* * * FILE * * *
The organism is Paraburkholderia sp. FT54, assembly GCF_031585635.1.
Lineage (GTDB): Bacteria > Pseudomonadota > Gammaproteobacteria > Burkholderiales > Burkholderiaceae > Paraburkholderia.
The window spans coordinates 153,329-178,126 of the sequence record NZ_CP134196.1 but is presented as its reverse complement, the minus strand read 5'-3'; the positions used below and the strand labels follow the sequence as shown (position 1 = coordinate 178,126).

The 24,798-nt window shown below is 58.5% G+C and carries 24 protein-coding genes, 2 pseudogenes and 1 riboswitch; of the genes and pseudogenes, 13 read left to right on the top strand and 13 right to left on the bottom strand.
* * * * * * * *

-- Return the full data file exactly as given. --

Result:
The organism is Paraburkholderia sp. FT54, assembly GCF_031585635.1.
Lineage (GTDB): Bacteria > Pseudomonadota > Gammaproteobacteria > Burkholderiales > Burkholderiaceae > Paraburkholderia.
The window spans coordinates 153,329-178,126 of the sequence record NZ_CP134196.1 but is presented as its reverse complement, the minus strand read 5'-3'; the positions used below and the strand labels follow the sequence as shown (position 1 = coordinate 178,126).

The 24,798-nt window shown below is 58.5% G+C and carries 24 protein-coding genes, 2 pseudogenes and 1 riboswitch; of the genes and pseudogenes, 13 read left to right on the top strand and 13 right to left on the bottom strand.